Well, I don’t think you could easily replicate what I did. I didn’t really have those goals in mind anyway. Because I’m not an animator myself it wouldn’t have occurred to me to direct an anime movie. But I found a group of people that I thought were the most inspired and hardworking filmmakers here (possibly in the world) and they became my friends and family.

I know a couple of French guys and one American guy who are working as animators and they are living hand to mouth in the process. Generally speaking, the hours are pretty long even compared to working in the American film industry. I lived at the studio for the last year of production. I had a cot that I slept in next to my desk and I only went home on Sundays. And even before that, the schedule was Monday through Saturday. A lot of my staff was coming and going at different hours, so I had to be at studio to greet people at 8 am and then stay until midnight to work with others. At midnight my lead animation supervisor and I might get a drink, and then I’d come back to the studio to look at shots. The financial side of work here can be daunting. It’s no surprise that most animators are guys without families of their own. But I guess it depends what you want to do. No one is making movies like this in the United States. Japanese animation is unique. It’s the only place to make a movie like this.

There’s been some scary talk recently about the future of the anime industry in Japan.

Yeah, there are fewer young people in the industry, than, say, 20 years ago. There’s a group of guys in their late 30s who all got their start doing inbetweens on AKIRA and they are the “young guys.•bCrLf And not a lot of them get to direct features. People are going into computer graphics; games, jobs with better pay or that have a more human-friendly work environment. Big-screen theatrical experience is on the decline anyway, and it’s much easier to make a film that’s only going to be seen on an iPod than to make something that’s going to fill a 50-foot screen. But in some ways, animation is a better gig than directing live action here. Doing a film like mine can keep you busy for years, whereas a live-action movie is often cranked out in a year.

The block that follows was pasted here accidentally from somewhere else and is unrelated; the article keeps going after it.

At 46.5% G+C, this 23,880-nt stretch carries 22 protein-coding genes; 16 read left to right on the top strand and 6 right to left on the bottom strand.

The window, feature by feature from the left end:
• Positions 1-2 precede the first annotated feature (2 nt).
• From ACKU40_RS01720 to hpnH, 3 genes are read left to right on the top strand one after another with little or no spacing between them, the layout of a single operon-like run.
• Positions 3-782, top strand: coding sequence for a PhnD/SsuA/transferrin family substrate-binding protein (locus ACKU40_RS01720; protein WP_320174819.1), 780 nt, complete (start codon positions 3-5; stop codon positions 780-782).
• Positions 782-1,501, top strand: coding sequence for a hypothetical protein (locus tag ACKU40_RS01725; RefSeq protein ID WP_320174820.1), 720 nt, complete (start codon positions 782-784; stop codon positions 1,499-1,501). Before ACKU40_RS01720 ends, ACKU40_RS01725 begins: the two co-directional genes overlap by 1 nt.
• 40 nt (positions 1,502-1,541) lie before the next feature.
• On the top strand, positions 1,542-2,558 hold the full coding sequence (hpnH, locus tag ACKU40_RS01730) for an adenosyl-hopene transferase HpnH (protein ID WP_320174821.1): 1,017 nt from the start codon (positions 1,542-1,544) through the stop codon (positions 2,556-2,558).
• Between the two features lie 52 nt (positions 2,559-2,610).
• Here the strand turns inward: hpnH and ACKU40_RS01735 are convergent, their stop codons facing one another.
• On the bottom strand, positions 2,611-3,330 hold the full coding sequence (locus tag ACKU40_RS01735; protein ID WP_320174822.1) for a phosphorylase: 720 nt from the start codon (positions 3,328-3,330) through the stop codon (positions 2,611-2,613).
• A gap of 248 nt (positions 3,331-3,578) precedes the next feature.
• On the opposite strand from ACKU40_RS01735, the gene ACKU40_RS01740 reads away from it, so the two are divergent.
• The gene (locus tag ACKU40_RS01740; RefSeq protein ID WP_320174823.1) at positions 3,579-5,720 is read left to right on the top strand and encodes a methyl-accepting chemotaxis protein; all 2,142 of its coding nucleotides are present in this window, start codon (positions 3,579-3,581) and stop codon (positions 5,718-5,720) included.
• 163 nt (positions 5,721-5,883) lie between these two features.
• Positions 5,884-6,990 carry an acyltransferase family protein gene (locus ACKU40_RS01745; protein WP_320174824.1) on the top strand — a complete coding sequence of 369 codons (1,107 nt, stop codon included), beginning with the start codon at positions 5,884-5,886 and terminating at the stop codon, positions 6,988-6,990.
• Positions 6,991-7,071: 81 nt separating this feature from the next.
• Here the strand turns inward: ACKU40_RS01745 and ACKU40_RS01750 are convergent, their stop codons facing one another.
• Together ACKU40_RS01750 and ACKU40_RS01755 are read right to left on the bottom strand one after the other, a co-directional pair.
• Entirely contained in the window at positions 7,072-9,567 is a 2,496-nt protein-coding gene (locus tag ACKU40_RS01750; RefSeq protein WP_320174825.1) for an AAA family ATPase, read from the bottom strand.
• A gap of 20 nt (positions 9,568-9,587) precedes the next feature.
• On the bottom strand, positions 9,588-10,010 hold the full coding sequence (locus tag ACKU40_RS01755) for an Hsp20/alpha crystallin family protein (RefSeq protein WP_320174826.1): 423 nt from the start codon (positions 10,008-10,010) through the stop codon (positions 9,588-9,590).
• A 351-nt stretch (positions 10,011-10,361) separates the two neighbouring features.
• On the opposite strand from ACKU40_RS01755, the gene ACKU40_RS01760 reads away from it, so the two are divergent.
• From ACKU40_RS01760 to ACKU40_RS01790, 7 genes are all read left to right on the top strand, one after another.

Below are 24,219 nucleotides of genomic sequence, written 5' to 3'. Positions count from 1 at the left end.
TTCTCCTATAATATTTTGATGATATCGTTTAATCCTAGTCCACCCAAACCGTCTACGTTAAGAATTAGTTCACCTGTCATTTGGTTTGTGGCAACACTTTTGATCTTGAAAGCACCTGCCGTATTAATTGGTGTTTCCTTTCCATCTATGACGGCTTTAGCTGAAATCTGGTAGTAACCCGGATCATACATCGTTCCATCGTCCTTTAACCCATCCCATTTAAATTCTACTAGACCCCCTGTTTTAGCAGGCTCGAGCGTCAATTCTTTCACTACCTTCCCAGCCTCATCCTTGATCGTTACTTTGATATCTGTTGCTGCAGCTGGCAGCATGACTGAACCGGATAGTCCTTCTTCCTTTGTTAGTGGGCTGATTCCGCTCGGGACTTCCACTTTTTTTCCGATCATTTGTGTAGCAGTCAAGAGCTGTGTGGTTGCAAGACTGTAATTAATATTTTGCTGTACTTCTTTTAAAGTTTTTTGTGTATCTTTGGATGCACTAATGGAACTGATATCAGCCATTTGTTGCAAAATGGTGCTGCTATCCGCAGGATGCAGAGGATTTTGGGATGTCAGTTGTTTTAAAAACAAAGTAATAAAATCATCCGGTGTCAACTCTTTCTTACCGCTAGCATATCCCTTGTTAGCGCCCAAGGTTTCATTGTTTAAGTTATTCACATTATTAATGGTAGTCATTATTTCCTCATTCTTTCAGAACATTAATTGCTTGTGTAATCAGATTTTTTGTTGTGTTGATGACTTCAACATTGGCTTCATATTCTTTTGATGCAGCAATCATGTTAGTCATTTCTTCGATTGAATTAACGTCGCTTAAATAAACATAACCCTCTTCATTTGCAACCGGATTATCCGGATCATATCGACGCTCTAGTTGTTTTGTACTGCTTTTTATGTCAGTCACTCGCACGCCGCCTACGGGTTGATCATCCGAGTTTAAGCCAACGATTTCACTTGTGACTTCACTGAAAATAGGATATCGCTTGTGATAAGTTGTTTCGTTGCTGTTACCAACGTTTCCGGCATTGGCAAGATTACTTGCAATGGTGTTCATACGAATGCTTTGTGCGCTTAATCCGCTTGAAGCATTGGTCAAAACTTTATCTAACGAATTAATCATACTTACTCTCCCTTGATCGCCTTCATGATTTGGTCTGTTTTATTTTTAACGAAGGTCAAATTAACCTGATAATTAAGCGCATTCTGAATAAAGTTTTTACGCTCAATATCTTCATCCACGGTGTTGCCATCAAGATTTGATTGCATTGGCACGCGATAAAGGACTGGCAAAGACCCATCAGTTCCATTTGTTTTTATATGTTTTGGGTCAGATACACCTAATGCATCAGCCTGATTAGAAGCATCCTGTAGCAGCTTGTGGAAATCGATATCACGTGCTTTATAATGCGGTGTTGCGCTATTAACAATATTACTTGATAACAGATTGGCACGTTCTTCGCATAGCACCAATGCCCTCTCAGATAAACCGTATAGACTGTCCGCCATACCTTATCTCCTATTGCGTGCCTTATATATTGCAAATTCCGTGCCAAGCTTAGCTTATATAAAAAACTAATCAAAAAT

Still, we managed to finish Tekkon under budget and on time, and it’s been received quite well in Japan and played at a lot of film festivals overseas. I think it was totally worth the effort and the time. I’m not sure yet if directing is something I want to do for the rest of my life, but I’d like to think there’s a few good movies in me.

So what’s coming up next?

Currently I am finishing up work on my episode of NHK Ani-Kuri, an animated anthology of one-minute shorts for TV, directed by luminaries such as Satoshi Kon, Mamoru Oshii, and Shoji Kawamori, as well as some lesser-known folks like myself, Shinji Kimura, Shojiro Nishimi, and Osamu Kobayashi. I’m also prepping for a live-action feature shooting early next year if all goes well and an original animated feature (who knows when).

You’ll find more of our coverage of Tekkonkinkreet in the October 2007 issue of Otaku USA.